And the most important thing – honor your body’s edge. Some poses are just not suited for every anatomy and structure and it is useless to fit in. That will only lead to injuries and exhaustion and will undermine the other valuable benefits of each pose.
When you strive toward a limber body, you should also consider tweaking the practice once in a while. You can still stick to a structure that you are comfortable with, but make sure it offers different sequences, transitions and variations so you can forge new neural pathways in the brain and delight in the body’s opening and deep release.
I had practiced both ways. I repeated a classical home practice for more than ten years, only to realize that I was “stuck in the mud” – physically, mentally and spiritually. It was only when I began to diversify the sequencing and to bring in new poses and transitions, that I really experienced inner and outer growth. I started to explore new ways in and out of poses; new ways of sequencing and breath integration. My practice grew leaps and bounds overnight. This kept me alert, on the look out, attentive to detail and attuned to the energy of each day.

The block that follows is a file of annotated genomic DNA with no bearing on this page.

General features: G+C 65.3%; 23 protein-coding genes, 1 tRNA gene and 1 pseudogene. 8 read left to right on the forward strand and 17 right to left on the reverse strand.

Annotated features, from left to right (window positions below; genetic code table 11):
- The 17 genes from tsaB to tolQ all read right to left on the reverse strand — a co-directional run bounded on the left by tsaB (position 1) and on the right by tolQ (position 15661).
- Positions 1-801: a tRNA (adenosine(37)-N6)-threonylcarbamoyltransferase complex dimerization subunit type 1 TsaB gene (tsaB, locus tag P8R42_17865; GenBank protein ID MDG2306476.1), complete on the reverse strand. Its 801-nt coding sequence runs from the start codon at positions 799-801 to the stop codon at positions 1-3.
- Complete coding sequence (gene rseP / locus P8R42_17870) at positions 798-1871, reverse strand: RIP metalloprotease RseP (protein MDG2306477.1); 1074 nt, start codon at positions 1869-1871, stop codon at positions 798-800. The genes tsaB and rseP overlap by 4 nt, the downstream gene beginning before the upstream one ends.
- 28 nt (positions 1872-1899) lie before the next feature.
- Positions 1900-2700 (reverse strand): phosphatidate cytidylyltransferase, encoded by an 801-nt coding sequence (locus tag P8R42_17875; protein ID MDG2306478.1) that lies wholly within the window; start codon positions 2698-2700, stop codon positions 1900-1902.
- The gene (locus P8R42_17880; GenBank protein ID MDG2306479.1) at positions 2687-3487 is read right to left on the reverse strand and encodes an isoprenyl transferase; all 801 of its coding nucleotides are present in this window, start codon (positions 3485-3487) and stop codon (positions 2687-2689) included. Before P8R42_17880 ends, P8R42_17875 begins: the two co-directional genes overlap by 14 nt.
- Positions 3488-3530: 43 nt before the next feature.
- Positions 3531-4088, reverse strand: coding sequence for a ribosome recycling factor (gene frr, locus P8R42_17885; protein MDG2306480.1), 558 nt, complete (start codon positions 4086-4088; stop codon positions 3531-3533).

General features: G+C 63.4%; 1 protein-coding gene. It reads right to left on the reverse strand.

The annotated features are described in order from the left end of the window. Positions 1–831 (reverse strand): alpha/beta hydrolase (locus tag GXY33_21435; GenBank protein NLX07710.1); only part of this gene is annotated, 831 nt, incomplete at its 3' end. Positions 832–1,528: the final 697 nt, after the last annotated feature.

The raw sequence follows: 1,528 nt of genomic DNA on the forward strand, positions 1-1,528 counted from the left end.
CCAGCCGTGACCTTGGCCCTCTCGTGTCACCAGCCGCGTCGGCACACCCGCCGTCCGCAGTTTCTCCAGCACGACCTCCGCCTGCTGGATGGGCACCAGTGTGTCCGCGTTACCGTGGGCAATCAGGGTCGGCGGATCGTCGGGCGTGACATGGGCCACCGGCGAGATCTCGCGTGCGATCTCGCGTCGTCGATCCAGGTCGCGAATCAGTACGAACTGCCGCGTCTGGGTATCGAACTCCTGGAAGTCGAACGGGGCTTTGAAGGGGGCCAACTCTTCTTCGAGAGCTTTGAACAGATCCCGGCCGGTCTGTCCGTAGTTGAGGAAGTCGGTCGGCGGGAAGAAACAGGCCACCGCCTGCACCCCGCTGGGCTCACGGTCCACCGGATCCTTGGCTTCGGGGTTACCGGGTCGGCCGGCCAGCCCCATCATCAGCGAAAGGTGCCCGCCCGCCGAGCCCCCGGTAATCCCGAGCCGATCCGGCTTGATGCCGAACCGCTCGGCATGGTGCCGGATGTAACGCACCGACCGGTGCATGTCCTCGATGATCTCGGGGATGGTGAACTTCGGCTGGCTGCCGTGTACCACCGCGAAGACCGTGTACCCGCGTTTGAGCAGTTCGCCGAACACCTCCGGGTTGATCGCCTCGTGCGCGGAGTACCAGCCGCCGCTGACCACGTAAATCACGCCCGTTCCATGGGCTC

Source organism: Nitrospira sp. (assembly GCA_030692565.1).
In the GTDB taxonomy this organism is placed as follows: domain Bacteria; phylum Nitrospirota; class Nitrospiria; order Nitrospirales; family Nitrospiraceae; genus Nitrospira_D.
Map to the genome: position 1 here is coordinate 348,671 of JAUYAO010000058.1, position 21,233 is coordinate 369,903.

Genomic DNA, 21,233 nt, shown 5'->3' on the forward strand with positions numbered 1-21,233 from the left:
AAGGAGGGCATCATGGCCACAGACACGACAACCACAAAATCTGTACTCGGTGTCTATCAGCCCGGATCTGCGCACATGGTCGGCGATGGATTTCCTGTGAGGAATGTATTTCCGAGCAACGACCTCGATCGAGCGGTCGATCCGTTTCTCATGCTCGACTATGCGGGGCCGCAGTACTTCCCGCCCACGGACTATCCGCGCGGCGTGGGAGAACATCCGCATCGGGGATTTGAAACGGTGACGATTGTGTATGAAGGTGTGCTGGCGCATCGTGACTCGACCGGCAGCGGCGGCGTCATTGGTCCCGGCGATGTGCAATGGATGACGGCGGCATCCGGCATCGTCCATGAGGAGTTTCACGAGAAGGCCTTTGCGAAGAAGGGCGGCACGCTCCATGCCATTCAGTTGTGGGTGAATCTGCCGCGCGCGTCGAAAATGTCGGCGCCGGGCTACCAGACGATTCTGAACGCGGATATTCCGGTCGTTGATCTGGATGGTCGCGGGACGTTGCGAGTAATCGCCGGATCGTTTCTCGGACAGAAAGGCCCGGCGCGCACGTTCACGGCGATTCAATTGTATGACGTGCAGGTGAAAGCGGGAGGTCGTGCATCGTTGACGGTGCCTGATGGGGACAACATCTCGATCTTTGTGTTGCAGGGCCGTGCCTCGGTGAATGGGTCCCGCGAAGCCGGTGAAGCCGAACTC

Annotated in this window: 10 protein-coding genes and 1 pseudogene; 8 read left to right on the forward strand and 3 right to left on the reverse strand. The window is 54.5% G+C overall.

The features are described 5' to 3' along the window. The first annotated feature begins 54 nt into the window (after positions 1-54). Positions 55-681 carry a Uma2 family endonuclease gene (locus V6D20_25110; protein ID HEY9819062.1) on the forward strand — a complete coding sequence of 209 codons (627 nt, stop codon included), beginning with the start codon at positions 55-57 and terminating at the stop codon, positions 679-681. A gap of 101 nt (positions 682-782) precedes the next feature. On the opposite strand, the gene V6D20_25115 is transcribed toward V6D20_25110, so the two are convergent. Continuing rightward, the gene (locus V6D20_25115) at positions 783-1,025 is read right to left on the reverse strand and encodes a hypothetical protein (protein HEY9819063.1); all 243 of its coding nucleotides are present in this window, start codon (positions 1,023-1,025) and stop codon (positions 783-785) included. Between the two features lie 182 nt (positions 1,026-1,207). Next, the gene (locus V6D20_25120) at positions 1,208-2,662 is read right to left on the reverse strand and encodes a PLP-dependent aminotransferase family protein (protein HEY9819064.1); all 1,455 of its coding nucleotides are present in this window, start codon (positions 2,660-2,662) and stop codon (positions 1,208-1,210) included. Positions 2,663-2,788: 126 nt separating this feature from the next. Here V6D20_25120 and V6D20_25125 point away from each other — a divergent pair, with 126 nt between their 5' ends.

As you give yourself room to experiment you hook up body and mind in unseen ways. This spirit of enterprise suddenly trickles into your relationships, your vocation informs your life anew. Then you really find that your intelligent body has made your mind flexible and open to everything that each moment offers.
Yoga Routine for Flexibility: Elastify (open level)
This Yogea sequence for flexibility juices up all the tendons, ligaments and joints and releases tension build up in the muscles – rendering the body elegant and supple. Comforting shoulder openers alternate with forward and side bends to promote flexibility both through the front and back. Externally rotated standing poses wrap into innovative binds that open the hips and elongate through the sides of the spine. Grounding lunges pair with neutrally rotated poses to work out the abductors, adductors and gluteus. Forward bends swirl into deep twists to facilitate myofascial release. Seated hip-openers couple with meridian crossings and toe hooks to rinse off toxic emotional residue from all joints. Invigorating backbends stretch the body in the opposite direction and open the mind to ingenuity and innovation. A standing meditation provides stability and reinforces the vertical connection to Spirit. The result is an elastic mind and a lucid body, always open to the wonder of the moment.